Shrewsbury Town 1-0 Portsmouth Player Ratings: imperious back-three

Marquis goes close on debut – www.portsmouthfc.co.uk/

A long-range belter from debutant Ryan Giles saw Shrewsbury Town begin their 2019-20 League One campaign with a 1-0 win over promotion favourites Portsmouth. Here’s our Player Ratings from the contest.

Shrewsbury Town

Max O’Leary – the Bristol City loanee has produced one or two outstanding performances in the Championship, so it was a real coup for Shrewsbury to get O’Leary, who re-emphasized his value here. He looked assured in the opening 10 minutes, when Town were under the cosh; he made a strong reflex save from McCrorie in that time, then produced another to deny Pitman late on. 7

Ro-Shaun Williams – Sam Ricketts did very well to secure a two-and-a-half year contract for Williams, who displayed every quality anyone would want from a centre-back at this level. Looked quick, alert, used his strength at times and was decent on the ball – on this evidence, Williams will attract interest in the next 12 months. 9
Ethan Ebanks-Landell – the centre-back appears to have recovered strongly from a below-par stint at MK Dons; he made a huge difference to Rochdale’s defence last season and started his time at Shrewsbury strongly too. It took him only 10 minutes to get to grips with Marquis and in the closing stages, he made a crucial block to deny Pitman. 9
Aaron Pierre – the former Wycombe man has always been among the best centre-backs in League Two but, after his time at Northampton did not quite go to plan, this is his big opportunity to prove he can cut it in the division above – and he took it with both hands here. With Ebanks-Landell marking the main striker, Pierre had the licence to attack balls quickly and impulsively, which is what comes natural to him – made his presence felt in the opposition box at times, too. 9

Donald Love – the former Sunderland defender has been brought in to facilitate Ricketts’ 3-5-2 setup. While Love’s career in the top two divisions so far has not gone ideally, time remains on his side and he showed here that he can be a more than capable performer in League One, with an impressive second half including one or two good crosses. 7
Romain Vincelot – the aggressive midfielder was perhaps slightly fortunate to get another chance at League One level after a challenging few years, but he looked determined to take his chance here with a committed, dogged display. 6
Luke McCormick – the playmaker is highly-rated at Chelsea and here, he showed some evidence of why with hints of creativity and good set pieces, even if he did not see the ball in the opposing half as often as he might have liked. 7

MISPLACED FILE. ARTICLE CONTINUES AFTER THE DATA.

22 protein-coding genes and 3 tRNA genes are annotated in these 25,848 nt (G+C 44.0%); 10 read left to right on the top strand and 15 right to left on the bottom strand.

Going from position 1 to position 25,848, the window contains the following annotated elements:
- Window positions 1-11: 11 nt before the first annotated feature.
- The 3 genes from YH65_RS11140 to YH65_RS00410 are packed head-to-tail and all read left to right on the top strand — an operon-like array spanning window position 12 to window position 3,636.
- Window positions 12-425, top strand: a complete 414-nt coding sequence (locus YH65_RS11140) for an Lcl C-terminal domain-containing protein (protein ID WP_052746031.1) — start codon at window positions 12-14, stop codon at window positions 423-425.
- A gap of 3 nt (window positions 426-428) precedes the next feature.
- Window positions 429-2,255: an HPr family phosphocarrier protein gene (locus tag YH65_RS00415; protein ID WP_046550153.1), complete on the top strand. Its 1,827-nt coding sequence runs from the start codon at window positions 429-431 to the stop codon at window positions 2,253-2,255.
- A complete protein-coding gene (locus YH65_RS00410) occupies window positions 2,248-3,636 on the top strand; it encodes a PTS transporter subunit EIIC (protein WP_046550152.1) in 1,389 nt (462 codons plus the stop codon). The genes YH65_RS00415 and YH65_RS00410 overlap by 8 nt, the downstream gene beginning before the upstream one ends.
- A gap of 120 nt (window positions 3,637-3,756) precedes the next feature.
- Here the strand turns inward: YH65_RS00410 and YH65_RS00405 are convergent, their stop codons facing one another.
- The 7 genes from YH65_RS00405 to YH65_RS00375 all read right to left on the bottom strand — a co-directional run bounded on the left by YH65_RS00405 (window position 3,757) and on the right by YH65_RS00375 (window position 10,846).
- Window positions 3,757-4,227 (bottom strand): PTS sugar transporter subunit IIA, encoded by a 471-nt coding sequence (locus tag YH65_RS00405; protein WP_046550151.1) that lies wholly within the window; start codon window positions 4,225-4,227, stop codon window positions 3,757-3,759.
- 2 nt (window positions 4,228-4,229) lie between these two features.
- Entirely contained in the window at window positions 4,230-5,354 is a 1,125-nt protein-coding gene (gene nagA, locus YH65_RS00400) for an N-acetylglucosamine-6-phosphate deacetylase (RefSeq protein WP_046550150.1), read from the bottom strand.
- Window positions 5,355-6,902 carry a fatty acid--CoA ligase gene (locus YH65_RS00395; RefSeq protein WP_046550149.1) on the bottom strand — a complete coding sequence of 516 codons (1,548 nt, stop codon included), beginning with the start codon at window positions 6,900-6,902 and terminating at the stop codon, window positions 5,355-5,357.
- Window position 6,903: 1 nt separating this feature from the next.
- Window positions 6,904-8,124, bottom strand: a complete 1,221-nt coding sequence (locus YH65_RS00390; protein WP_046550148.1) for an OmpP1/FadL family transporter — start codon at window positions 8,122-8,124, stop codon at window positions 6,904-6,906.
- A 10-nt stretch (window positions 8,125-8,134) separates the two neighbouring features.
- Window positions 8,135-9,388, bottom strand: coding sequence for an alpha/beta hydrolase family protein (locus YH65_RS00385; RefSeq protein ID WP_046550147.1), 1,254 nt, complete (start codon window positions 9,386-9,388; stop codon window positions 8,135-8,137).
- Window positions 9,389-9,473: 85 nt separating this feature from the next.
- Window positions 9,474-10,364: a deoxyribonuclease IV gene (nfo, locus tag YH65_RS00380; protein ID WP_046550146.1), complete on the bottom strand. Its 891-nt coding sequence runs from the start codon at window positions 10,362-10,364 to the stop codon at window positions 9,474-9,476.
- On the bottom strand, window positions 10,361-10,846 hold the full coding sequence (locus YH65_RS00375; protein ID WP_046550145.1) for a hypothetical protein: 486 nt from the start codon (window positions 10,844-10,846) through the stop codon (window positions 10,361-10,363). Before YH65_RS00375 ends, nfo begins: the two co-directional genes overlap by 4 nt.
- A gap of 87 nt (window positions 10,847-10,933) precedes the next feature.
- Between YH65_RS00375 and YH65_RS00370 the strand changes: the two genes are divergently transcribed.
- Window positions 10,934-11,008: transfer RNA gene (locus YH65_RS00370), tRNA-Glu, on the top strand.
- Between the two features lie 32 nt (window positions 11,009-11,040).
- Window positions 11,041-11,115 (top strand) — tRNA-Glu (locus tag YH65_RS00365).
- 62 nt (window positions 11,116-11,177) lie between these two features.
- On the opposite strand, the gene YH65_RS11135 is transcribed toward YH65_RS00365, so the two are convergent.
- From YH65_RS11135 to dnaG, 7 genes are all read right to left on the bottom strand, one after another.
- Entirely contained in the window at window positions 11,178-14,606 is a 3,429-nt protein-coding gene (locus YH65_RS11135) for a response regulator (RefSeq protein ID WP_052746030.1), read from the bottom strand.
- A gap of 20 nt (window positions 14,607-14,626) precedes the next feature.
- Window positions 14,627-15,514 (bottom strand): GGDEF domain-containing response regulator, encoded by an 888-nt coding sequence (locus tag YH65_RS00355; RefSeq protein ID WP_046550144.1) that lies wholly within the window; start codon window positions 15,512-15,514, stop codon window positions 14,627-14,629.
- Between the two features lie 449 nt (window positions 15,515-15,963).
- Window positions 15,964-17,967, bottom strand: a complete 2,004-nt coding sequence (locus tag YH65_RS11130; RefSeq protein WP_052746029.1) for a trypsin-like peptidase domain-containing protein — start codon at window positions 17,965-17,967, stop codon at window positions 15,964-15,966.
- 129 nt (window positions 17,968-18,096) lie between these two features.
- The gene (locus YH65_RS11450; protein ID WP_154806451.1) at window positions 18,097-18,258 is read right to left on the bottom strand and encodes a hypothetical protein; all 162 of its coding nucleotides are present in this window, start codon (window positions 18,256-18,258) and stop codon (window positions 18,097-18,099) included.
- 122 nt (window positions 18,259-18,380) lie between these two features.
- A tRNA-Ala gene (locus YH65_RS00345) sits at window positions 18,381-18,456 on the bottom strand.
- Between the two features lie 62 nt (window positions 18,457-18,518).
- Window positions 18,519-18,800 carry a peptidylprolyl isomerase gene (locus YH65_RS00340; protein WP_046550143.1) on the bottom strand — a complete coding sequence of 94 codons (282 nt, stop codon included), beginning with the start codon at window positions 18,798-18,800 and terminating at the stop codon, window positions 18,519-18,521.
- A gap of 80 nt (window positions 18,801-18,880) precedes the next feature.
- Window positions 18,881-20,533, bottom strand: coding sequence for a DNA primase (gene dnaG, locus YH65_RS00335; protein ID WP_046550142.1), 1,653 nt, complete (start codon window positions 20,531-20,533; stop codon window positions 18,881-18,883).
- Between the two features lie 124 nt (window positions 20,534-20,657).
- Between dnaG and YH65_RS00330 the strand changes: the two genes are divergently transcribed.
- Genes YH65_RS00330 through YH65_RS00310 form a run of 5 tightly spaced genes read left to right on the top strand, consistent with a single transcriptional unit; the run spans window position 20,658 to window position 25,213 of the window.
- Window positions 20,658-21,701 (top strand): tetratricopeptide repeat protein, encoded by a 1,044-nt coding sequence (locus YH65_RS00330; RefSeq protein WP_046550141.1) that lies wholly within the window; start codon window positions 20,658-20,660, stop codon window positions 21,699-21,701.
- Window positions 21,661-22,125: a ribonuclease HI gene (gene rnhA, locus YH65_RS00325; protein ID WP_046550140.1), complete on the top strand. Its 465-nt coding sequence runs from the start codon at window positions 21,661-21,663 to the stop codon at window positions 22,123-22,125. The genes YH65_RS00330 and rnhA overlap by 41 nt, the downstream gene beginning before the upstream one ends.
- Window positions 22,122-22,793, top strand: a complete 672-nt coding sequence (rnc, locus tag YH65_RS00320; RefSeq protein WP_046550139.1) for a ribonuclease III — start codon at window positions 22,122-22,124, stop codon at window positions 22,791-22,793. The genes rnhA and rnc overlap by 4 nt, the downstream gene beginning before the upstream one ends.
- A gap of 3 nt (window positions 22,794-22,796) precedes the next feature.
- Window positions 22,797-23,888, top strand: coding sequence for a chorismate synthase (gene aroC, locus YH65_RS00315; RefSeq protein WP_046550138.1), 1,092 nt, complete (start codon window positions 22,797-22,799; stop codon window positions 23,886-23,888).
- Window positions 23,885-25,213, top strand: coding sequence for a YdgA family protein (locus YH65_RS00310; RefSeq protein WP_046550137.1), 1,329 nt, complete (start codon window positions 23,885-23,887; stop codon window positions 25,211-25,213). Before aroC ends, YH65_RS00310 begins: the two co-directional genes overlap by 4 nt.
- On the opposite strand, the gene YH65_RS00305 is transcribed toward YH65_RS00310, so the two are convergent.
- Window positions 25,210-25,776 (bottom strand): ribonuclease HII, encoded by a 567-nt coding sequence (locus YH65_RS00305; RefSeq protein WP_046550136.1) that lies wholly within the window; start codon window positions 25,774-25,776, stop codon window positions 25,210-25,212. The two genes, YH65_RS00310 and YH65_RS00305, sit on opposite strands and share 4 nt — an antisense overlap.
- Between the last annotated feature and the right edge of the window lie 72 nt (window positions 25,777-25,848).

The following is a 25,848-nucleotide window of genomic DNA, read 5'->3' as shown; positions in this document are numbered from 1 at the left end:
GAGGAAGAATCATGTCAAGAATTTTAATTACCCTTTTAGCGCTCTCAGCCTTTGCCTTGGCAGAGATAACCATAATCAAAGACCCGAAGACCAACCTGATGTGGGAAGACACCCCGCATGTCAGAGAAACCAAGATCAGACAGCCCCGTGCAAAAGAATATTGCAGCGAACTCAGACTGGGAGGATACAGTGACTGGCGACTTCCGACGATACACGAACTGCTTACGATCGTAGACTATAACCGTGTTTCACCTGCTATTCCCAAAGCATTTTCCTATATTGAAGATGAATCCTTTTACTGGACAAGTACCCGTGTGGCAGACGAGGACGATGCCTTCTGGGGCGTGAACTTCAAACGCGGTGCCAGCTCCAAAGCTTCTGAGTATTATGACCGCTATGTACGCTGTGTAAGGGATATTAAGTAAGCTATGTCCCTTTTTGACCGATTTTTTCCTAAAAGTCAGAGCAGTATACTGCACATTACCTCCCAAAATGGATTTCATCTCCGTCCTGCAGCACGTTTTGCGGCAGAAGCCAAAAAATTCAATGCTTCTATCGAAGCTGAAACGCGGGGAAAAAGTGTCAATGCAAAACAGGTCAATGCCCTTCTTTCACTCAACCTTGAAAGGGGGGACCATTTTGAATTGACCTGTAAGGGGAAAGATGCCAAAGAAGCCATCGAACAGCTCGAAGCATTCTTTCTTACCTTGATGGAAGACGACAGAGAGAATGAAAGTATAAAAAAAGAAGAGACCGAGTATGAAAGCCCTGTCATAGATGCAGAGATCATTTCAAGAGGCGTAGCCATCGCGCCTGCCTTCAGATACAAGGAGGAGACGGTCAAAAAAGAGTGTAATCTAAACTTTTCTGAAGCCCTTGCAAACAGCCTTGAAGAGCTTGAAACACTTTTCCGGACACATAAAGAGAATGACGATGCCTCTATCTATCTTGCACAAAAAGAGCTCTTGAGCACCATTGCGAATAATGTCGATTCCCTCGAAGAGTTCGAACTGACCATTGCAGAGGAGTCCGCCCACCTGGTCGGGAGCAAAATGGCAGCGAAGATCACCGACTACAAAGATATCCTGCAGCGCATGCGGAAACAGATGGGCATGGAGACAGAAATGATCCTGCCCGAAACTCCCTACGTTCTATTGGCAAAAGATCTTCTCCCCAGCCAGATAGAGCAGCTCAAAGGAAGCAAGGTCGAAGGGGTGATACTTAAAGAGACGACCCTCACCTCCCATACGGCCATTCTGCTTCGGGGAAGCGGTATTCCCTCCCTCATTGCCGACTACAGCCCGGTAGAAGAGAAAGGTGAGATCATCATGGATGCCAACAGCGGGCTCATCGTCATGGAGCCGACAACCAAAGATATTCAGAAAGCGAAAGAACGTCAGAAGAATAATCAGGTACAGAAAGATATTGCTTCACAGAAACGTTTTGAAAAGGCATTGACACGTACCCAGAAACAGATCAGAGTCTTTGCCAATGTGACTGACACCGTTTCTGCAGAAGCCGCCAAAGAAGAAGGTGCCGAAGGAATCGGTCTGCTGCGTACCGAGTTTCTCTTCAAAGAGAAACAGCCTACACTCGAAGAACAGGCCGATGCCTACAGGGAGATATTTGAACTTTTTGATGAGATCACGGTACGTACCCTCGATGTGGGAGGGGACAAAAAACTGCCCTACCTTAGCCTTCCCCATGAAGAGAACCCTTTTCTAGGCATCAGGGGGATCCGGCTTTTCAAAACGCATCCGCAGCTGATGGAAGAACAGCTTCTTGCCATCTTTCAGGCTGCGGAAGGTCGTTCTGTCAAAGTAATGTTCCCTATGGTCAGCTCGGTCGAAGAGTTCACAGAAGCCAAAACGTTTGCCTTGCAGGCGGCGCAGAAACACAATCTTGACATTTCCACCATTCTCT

Dave Edwards – the experienced midfielder, who recovered from a fitness issue towards the tail-end of pre-season, pressed into the opposing half at times in the opening period, but became more disciplined after the break and was happy to leave that duty to Laurent. was disciplined for long spells of the game; he only got forward with late runs, as was his trademark at Wolves, when the wing-backs had provided the thrust to break into the final third. 7
Ryan Giles – the wing-back did not get on the ball as much as he might have liked due to thhe way Shrewsbury played, although on one or two occasions he produced an example of what he can do with a driving run to pin Walkes back into his defensive third. Disciplined defensively and was happy to deny Curtis space to cut inside. 8

Steve Morison – the target man is perhaps now lacking a certan edge to his game that he would need to become a direct goal threat from close-range; he is less willing to engage in the aggressive, physical side of his game and that meant Shrewsbury revolving their entire attacking plan around going long to him was not always advantageous. 4
Fejiri Okenabirhie – “Fey” is a striker with potential, as he shows whenever he hits a purple patch; the key for Salop this season is to extend those purple patches for longer periods. The former Dagenham man found it difficult to show his usual explosive qualities here, though, seeing little of the ball to feet. 4

Josh Laurent (on 53) – the former Hartlepool midfielder has struggled with injury this summer, but it did not show here because he helped support the press very well; gave Shrewsbury a fresh injection of energy after a tricky patch early in the second half. 8